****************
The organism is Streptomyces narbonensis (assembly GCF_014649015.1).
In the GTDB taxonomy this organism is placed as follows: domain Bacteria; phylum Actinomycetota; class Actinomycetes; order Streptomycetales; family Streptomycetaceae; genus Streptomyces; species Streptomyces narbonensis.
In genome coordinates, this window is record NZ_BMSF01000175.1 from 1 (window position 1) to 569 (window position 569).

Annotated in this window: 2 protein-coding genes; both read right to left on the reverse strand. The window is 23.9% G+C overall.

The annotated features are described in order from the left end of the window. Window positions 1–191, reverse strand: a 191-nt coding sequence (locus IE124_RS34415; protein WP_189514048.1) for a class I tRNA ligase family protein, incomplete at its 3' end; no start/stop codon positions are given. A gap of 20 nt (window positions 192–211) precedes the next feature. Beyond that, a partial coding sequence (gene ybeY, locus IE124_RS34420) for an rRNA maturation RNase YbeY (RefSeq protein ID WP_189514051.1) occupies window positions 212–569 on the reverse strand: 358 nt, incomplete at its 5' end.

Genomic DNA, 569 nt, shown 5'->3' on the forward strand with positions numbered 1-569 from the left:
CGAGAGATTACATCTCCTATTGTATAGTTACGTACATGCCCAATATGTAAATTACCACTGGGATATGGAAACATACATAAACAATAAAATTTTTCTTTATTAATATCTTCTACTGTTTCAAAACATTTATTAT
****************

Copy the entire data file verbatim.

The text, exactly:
The organism is Streptomyces narbonensis (assembly GCF_014649015.1).
In the GTDB taxonomy this organism is placed as follows: domain Bacteria; phylum Actinomycetota; class Actinomycetes; order Streptomycetales; family Streptomycetaceae; genus Streptomyces; species Streptomyces narbonensis.
In genome coordinates, this window is record NZ_BMSF01000175.1 from 1 (window position 1) to 569 (window position 569).

Annotated in this window: 2 protein-coding genes; both read right to left on the reverse strand. The window is 23.9% G+C overall.

The annotated features are described in order from the left end of the window. Window positions 1–191, reverse strand: a 191-nt coding sequence (locus IE124_RS34415; protein WP_189514048.1) for a class I tRNA ligase family protein, incomplete at its 3' end; no start/stop codon positions are given. A gap of 20 nt (window positions 192–211) precedes the next feature. Beyond that, a partial coding sequence (gene ybeY, locus IE124_RS34420) for an rRNA maturation RNase YbeY (RefSeq protein ID WP_189514051.1) occupies window positions 212–569 on the reverse strand: 358 nt, incomplete at its 5' end.

Genomic DNA, 569 nt, shown 5'->3' on the forward strand with positions numbered 1-569 from the left:
CGAGAGATTACATCTCCTATTGTATAGTTACGTACATGCCCAATATGTAAATTACCACTGGGATATGGAAACATACATAAACAATAAAATTTTTCTTTATTAATATCTTCTACTGTTTCAAAACATTTATTAT